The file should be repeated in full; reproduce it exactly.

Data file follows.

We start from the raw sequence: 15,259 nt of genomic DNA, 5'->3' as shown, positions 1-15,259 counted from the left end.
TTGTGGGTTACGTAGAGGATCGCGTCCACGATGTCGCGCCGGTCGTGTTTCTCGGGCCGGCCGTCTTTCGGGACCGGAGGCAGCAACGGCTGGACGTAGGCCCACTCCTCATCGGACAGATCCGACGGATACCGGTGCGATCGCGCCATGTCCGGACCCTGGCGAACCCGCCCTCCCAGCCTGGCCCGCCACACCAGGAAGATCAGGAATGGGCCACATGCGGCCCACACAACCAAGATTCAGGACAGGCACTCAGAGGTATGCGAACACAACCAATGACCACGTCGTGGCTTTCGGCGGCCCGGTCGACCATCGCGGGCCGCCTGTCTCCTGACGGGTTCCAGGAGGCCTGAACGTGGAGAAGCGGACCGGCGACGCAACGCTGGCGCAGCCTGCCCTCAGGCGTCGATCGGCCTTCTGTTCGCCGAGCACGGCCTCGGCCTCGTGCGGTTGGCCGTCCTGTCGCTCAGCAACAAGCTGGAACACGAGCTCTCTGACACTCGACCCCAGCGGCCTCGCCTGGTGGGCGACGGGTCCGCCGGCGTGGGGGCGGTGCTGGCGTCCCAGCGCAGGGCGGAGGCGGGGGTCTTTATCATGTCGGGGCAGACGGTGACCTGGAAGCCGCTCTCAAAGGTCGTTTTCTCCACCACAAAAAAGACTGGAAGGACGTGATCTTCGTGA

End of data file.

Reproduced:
We start from the raw sequence: 15,259 nt of genomic DNA, 5'->3' as shown, positions 1-15,259 counted from the left end.
TTGTGGGTTACGTAGAGGATCGCGTCCACGATGTCGCGCCGGTCGTGTTTCTCGGGCCGGCCGTCTTTCGGGACCGGAGGCAGCAACGGCTGGACGTAGGCCCACTCCTCATCGGACAGATCCGACGGATACCGGTGCGATCGCGCCATGTCCGGACCCTGGCGAACCCGCCCTCCCAGCCTGGCCCGCCACACCAGGAAGATCAGGAATGGGCCACATGCGGCCCACACAACCAAGATTCAGGACAGGCACTCAGAGGTATGCGAACACAACCAATGACCACGTCGTGGCTTTCGGCGGCCCGGTCGACCATCGCGGGCCGCCTGTCTCCTGACGGGTTCCAGGAGGCCTGAACGTGGAGAAGCGGACCGGCGACGCAACGCTGGCGCAGCCTGCCCTCAGGCGTCGATCGGCCTTCTGTTCGCCGAGCACGGCCTCGGCCTCGTGCGGTTGGCCGTCCTGTCGCTCAGCAACAAGCTGGAACACGAGCTCTCTGACACTCGACCCCAGCGGCCTCGCCTGGTGGGCGACGGGTCCGCCGGCGTGGGGGCGGTGCTGGCGTCCCAGCGCAGGGCGGAGGCGGGGGTCTTTATCATGTCGGGGCAGACGGTGACCTGGAAGCCGCTCTCAAAGGTCGTTTTCTCCACCACAAAAAAGACTGGAAGGACGTGATCTTCGTGA